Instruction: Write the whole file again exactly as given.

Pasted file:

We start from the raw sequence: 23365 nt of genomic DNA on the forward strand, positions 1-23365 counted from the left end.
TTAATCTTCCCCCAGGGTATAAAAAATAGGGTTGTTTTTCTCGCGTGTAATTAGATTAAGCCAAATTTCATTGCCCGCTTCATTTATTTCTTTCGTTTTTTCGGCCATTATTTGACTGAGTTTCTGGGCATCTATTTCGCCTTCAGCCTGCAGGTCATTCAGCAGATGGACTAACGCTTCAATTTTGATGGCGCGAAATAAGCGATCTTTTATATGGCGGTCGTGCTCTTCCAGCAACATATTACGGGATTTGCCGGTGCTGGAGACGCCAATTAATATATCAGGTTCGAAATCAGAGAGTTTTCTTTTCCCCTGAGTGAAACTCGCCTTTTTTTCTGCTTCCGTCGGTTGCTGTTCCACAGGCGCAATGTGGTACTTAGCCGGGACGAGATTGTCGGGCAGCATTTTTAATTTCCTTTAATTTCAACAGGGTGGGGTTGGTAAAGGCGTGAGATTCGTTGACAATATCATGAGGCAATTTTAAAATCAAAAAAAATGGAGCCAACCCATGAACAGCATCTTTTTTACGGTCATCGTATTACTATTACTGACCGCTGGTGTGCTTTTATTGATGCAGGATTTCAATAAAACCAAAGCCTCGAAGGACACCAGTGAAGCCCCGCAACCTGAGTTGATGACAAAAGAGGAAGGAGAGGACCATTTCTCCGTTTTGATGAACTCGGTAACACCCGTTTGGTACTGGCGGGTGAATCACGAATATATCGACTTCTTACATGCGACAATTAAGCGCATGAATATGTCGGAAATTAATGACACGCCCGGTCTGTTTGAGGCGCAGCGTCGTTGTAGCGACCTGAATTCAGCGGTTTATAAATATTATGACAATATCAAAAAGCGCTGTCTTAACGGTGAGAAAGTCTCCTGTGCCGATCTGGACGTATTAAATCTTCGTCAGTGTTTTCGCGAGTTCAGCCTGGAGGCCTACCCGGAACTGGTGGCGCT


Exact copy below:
We start from the raw sequence: 23365 nt of genomic DNA on the forward strand, positions 1-23365 counted from the left end.
TTAATCTTCCCCCAGGGTATAAAAAATAGGGTTGTTTTTCTCGCGTGTAATTAGATTAAGCCAAATTTCATTGCCCGCTTCATTTATTTCTTTCGTTTTTTCGGCCATTATTTGACTGAGTTTCTGGGCATCTATTTCGCCTTCAGCCTGCAGGTCATTCAGCAGATGGACTAACGCTTCAATTTTGATGGCGCGAAATAAGCGATCTTTTATATGGCGGTCGTGCTCTTCCAGCAACATATTACGGGATTTGCCGGTGCTGGAGACGCCAATTAATATATCAGGTTCGAAATCAGAGAGTTTTCTTTTCCCCTGAGTGAAACTCGCCTTTTTTTCTGCTTCCGTCGGTTGCTGTTCCACAGGCGCAATGTGGTACTTAGCCGGGACGAGATTGTCGGGCAGCATTTTTAATTTCCTTTAATTTCAACAGGGTGGGGTTGGTAAAGGCGTGAGATTCGTTGACAATATCATGAGGCAATTTTAAAATCAAAAAAAATGGAGCCAACCCATGAACAGCATCTTTTTTACGGTCATCGTATTACTATTACTGACCGCTGGTGTGCTTTTATTGATGCAGGATTTCAATAAAACCAAAGCCTCGAAGGACACCAGTGAAGCCCCGCAACCTGAGTTGATGACAAAAGAGGAAGGAGAGGACCATTTCTCCGTTTTGATGAACTCGGTAACACCCGTTTGGTACTGGCGGGTGAATCACGAATATATCGACTTCTTACATGCGACAATTAAGCGCATGAATATGTCGGAAATTAATGACACGCCCGGTCTGTTTGAGGCGCAGCGTCGTTGTAGCGACCTGAATTCAGCGGTTTATAAATATTATGACAATATCAAAAAGCGCTGTCTTAACGGTGAGAAAGTCTCCTGTGCCGATCTGGACGTATTAAATCTTCGTCAGTGTTTTCGCGAGTTCAGCCTGGAGGCCTACCCGGAACTGGTGGCGCT